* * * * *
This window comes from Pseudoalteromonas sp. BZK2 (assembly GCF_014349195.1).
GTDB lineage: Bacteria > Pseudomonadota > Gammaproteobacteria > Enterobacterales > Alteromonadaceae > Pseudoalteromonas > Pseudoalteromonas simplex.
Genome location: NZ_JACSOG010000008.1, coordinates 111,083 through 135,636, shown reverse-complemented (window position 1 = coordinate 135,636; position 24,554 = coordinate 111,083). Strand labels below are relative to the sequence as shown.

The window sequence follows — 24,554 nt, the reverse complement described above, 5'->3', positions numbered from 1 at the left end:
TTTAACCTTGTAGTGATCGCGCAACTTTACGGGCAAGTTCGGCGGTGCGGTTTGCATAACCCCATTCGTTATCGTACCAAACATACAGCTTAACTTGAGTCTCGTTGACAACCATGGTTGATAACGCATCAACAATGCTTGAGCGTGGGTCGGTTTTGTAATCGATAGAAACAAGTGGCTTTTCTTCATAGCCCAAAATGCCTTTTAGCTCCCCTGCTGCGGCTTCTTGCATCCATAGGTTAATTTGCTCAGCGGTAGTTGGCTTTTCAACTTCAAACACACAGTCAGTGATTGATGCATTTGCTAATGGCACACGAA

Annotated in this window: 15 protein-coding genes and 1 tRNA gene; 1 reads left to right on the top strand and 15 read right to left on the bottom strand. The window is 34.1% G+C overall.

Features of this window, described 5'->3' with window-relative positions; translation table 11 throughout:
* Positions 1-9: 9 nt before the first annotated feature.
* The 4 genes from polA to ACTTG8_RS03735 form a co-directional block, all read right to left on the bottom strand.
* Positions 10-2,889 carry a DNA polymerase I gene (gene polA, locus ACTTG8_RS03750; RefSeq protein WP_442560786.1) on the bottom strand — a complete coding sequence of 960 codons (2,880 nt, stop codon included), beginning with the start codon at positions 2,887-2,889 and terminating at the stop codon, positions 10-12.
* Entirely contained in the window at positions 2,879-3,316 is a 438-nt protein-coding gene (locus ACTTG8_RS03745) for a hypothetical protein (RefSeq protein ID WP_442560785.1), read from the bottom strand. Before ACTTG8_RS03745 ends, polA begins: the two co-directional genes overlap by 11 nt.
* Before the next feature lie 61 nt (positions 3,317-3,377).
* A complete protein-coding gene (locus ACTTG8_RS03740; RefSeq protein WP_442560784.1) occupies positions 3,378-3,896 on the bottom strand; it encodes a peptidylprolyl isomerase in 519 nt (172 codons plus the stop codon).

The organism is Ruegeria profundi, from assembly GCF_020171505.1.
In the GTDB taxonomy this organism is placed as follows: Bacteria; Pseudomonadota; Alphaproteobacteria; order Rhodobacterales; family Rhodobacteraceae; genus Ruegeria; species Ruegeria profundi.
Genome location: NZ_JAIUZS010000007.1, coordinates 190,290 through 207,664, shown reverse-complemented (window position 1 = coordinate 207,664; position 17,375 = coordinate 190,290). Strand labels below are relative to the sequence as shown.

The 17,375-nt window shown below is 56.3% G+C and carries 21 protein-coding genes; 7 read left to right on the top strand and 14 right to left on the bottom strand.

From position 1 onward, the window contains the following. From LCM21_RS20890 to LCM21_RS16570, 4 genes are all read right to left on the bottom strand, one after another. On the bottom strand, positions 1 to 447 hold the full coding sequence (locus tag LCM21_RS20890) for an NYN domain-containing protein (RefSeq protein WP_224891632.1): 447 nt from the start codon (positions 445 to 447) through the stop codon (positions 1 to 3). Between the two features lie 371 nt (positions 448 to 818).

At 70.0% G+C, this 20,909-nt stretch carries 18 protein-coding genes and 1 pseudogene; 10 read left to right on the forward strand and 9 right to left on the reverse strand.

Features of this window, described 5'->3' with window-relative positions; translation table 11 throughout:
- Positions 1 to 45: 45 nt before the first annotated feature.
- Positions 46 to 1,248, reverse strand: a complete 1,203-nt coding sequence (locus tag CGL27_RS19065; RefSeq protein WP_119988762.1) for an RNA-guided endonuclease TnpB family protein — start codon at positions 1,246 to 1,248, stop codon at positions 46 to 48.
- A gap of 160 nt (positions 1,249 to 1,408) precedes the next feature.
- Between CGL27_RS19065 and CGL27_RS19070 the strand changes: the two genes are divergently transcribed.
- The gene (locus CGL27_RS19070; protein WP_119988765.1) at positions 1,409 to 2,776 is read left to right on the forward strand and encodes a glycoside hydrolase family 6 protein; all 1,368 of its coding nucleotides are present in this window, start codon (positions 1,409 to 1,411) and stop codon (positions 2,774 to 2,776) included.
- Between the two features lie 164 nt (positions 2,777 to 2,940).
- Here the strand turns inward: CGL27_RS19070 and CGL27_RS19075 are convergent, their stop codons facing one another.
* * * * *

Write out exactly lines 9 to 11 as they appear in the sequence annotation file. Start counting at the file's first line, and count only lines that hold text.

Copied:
* The 4 genes from polA to ACTTG8_RS03735 form a co-directional block, all read right to left on the bottom strand.
* Positions 10-2,889 carry a DNA polymerase I gene (gene polA, locus ACTTG8_RS03750; RefSeq protein WP_442560786.1) on the bottom strand — a complete coding sequence of 960 codons (2,880 nt, stop codon included), beginning with the start codon at positions 2,887-2,889 and terminating at the stop codon, positions 10-12.
* Entirely contained in the window at positions 2,879-3,316 is a 438-nt protein-coding gene (locus ACTTG8_RS03745) for a hypothetical protein (RefSeq protein ID WP_442560785.1), read from the bottom strand. Before ACTTG8_RS03745 ends, polA begins: the two co-directional genes overlap by 11 nt.